From smart homes to smart cities, we're just beginning to scratch the surface of possible use cases for connected devices. The Internet of Things (IoT) has the potential to collect valuable data from all facets of our lives and use it to make tasks more convenient, save money, improve health, and create a greener world. Smart grid initiatives in smart cities are expected to achieve $10.7 billion savings annually by 2019 through reduced energy consumption and emissions. Additionally, smart homes are expected to save consumers as much as 10 percent in utility expenses. And these are just a few examples of the many benefits IoT promises to deliver.
Businesses are rapidly pushing forward with IoT initiatives by connecting 5.5 million new "things" each day. Low-priced devices, processing power and Internet bandwidth combined with fast computational and network speeds make entering the IoT market an attainable goal. Yet, there are steep challenges that need to be addressed before the IoT poses more possibilities than problems. We still have a long way to go before the IoT is widely adopted and becomes an everyday part of mainstream life.
The biggest concern is the security risks involved with a world of connected things. Valuable data collected across a wide range of entry points and a growing number of human-less, autonomous devices create opportunities for criminal activity or even innocent errors. Research funded by the Defense Department recently proved how easy it is to remotely hack into a driverless car's control system. The research also highlighted that it's relatively inexpensive to increase security to avoid unauthorized system access. No matter how tempting it may be to skip this step in the rush to get a device to market, security must be built into IoT technologies.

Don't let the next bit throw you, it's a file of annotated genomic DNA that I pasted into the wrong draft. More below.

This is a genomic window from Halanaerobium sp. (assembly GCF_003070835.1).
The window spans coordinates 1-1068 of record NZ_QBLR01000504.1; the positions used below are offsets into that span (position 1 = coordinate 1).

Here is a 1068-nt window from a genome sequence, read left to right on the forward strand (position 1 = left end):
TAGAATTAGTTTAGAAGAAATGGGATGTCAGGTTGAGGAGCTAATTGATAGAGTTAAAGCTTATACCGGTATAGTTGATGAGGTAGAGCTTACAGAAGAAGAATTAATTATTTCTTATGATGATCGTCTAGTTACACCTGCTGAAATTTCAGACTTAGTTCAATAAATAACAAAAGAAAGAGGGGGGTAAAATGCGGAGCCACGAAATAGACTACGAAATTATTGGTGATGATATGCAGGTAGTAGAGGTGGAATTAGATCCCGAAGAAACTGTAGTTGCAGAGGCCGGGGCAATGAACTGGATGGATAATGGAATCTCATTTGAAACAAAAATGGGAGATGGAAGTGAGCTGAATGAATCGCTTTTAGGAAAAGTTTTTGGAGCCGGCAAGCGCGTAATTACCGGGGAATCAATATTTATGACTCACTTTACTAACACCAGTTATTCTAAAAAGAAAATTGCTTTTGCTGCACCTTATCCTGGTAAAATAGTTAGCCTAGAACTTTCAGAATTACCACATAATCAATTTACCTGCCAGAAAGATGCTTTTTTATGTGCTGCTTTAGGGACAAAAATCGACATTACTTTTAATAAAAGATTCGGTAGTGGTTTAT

Privacy is another significant challenge. Consumers have expressed concern over who has access to the increasingly personal identity data that IoT devices are able to collect, especially health-related wearables and home devices. In a recent Altimeter study, privacy concerns ranked as the top worry people have when it comes to connected devices.
Then there's the massive volume of customer identity data that the IoT collects. Businesses must have the technology in place to manage, secure and responsibly use all of this data without violating privacy. In addition to the technical logistics involved with managing the data, organizations must ensure they're enforcing regulatory and company policies across all devices. They also need to consider ways to capture and enforce customer preference and consent information as data is shared with partners throughout the IoT ecosystem.
Fortunately, customer identity and access management (CIAM) solutions that are capable of managing identities on a large scale can address many of the barriers to IoT adoption. The right CIAM platform enables customers to set their preferences for data collection, while specifying how the data can be used and by whom. Look for a solution with fine-grain data governance capabilities to enforce security and privacy policies. These key capabilities will help mitigate the risks IoT presents and pave the way for widespread IoT success.
You can also watch our webinar replay, "Authenticating Devices and Users in the IoT" to hear all about identity aspects of the IoT, and get an overview of relevant identity standards and frameworks that will enable them.